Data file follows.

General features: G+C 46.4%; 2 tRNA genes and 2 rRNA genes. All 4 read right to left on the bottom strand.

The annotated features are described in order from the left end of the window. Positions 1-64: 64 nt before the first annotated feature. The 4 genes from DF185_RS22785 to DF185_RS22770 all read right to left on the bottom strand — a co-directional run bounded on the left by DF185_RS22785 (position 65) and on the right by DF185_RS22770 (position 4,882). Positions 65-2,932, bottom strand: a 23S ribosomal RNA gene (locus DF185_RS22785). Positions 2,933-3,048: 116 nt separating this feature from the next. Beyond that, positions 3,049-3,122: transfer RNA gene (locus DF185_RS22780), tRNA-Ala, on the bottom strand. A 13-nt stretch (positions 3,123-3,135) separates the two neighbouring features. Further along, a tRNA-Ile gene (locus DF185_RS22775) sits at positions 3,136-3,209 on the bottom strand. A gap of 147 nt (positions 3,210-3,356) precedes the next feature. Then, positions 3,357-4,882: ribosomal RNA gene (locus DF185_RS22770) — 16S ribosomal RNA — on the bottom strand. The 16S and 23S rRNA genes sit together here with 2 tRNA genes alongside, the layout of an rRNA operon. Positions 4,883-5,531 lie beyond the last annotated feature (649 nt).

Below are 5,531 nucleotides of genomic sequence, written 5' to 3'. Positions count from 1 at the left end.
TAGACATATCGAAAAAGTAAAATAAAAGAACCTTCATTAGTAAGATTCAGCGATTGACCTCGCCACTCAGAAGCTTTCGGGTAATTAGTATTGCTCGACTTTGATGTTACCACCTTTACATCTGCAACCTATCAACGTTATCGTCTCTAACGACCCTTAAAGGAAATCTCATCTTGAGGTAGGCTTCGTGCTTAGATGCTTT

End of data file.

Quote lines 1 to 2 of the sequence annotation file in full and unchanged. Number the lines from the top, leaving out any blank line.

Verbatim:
General features: G+C 46.4%; 2 tRNA genes and 2 rRNA genes. All 4 read right to left on the bottom strand.

The annotated features are described in order from the left end of the window. Positions 1-64: 64 nt before the first annotated feature. The 4 genes from DF185_RS22785 to DF185_RS22770 all read right to left on the bottom strand — a co-directional run bounded on the left by DF185_RS22785 (position 65) and on the right by DF185_RS22770 (position 4,882). Positions 65-2,932, bottom strand: a 23S ribosomal RNA gene (locus DF185_RS22785). Positions 2,933-3,048: 116 nt separating this feature from the next. Beyond that, positions 3,049-3,122: transfer RNA gene (locus DF185_RS22780), tRNA-Ala, on the bottom strand. A 13-nt stretch (positions 3,123-3,135) separates the two neighbouring features. Further along, a tRNA-Ile gene (locus DF185_RS22775) sits at positions 3,136-3,209 on the bottom strand. A gap of 147 nt (positions 3,210-3,356) precedes the next feature. Then, positions 3,357-4,882: ribosomal RNA gene (locus DF185_RS22770) — 16S ribosomal RNA — on the bottom strand. The 16S and 23S rRNA genes sit together here with 2 tRNA genes alongside, the layout of an rRNA operon. Positions 4,883-5,531 lie beyond the last annotated feature (649 nt).